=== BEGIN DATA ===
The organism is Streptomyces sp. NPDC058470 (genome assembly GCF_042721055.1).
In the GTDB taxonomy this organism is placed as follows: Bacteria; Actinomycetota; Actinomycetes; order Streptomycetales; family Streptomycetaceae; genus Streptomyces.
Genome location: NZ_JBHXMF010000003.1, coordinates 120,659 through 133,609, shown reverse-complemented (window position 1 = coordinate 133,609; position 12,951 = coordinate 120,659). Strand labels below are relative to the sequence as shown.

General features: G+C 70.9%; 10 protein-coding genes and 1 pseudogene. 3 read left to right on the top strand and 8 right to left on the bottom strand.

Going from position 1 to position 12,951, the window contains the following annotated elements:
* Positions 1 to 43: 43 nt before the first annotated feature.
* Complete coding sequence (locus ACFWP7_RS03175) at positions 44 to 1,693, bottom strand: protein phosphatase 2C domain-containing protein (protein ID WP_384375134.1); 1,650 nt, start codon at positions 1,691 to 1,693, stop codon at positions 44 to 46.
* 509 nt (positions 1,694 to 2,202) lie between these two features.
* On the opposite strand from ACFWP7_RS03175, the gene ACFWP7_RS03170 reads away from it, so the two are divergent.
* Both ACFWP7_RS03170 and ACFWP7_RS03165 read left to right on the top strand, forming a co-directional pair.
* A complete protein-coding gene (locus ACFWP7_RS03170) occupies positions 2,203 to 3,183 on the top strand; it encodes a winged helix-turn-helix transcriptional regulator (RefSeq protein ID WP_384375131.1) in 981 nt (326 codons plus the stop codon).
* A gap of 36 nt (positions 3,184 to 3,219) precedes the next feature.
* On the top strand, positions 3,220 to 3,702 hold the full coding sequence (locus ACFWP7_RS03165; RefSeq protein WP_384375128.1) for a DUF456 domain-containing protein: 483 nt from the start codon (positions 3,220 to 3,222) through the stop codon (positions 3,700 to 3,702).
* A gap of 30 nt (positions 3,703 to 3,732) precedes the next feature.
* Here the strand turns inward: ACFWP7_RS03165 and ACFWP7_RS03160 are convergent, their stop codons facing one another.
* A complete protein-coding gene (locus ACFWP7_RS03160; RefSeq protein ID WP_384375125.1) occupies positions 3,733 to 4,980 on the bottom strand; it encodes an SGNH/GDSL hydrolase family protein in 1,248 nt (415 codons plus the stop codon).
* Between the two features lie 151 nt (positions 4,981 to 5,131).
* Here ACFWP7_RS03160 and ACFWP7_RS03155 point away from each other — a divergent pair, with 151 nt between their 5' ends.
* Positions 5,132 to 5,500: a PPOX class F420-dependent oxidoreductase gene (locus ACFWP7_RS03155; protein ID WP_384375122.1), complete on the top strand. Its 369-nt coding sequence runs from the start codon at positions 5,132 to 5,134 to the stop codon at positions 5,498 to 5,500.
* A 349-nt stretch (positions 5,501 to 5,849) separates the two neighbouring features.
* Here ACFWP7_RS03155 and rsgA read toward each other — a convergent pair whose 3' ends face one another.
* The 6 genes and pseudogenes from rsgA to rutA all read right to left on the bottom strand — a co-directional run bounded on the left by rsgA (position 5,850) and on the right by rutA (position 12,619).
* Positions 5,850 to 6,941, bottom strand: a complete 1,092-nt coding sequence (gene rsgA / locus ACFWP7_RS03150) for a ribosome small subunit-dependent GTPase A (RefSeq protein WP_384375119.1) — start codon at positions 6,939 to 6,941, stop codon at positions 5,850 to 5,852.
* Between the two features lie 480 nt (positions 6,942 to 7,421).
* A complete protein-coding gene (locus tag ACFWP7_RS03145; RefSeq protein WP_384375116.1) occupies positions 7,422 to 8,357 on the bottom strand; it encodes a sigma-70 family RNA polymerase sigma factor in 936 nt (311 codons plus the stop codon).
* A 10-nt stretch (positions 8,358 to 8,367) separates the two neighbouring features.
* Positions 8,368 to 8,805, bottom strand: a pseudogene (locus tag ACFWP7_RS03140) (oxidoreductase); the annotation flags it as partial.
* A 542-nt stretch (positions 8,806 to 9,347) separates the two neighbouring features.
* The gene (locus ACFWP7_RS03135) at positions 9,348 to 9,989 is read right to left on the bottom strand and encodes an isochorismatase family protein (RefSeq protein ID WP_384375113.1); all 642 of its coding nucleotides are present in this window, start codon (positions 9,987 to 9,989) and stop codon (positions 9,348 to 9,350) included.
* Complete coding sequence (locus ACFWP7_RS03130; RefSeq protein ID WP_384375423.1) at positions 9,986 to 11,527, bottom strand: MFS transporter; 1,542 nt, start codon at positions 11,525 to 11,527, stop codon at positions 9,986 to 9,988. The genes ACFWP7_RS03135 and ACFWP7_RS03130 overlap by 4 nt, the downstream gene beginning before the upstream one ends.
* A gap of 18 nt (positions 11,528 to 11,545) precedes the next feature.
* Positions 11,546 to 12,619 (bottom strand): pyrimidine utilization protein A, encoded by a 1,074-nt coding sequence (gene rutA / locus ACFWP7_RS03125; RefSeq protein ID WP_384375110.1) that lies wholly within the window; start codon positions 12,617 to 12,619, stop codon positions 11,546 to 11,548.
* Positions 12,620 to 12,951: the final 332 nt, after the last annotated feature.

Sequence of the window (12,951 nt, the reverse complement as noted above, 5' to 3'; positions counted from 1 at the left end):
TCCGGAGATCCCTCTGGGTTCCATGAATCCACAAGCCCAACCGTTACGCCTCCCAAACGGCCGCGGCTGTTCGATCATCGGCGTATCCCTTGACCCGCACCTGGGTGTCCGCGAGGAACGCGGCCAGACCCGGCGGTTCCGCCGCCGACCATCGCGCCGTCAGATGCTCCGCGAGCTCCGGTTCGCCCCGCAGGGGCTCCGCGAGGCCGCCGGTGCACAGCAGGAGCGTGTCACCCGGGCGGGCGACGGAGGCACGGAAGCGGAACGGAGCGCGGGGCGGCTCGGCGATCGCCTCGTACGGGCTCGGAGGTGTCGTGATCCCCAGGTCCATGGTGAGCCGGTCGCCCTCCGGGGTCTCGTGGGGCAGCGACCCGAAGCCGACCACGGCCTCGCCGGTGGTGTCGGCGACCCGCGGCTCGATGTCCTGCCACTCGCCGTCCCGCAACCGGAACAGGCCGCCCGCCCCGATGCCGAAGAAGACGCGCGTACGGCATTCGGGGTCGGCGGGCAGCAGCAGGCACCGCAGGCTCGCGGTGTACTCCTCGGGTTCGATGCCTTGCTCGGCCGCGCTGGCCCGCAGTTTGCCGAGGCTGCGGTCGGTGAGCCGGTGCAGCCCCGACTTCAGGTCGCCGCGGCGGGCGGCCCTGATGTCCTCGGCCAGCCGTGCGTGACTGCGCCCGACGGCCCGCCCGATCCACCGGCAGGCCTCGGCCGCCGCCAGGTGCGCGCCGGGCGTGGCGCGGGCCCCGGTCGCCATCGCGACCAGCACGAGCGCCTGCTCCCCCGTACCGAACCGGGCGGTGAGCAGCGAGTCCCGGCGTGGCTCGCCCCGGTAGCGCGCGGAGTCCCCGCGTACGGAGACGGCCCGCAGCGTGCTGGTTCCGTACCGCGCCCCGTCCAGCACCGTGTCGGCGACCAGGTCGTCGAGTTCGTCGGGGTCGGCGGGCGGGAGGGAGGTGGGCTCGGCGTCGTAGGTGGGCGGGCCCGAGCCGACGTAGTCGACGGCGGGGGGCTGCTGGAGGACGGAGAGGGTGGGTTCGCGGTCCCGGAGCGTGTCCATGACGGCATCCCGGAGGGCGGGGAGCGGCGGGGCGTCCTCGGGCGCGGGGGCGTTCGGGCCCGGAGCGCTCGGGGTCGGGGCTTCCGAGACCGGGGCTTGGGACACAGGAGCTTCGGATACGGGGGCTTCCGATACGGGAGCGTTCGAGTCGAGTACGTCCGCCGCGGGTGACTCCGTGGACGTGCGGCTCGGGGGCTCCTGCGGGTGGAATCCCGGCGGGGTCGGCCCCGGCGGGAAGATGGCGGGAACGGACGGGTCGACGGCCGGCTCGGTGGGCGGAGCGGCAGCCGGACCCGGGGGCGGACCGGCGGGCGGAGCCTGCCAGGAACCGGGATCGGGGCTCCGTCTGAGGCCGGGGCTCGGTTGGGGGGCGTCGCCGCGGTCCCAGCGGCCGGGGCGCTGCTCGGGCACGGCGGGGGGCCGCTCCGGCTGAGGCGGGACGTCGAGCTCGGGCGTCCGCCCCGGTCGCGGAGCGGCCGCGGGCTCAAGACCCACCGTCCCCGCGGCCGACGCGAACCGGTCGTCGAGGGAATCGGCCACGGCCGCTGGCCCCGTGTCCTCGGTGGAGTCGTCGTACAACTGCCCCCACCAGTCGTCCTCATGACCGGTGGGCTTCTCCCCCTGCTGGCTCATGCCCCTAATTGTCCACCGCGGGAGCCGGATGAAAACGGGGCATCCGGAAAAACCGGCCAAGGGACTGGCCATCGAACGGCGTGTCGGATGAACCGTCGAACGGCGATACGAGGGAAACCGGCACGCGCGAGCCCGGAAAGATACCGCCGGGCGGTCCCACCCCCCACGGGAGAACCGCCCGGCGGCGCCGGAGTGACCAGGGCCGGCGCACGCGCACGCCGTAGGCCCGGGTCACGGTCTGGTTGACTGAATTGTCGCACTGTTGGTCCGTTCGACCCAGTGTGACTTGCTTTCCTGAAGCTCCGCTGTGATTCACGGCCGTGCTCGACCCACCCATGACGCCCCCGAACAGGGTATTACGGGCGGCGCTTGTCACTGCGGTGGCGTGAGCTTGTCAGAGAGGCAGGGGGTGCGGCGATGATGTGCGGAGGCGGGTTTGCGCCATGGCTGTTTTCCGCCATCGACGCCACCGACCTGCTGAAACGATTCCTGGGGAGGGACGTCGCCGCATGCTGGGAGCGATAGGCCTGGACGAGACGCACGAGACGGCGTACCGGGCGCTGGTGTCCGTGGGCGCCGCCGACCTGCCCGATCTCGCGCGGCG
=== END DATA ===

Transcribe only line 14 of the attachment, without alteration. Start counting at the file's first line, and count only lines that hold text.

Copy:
* A gap of 30 nt (positions 3,703 to 3,732) precedes the next feature.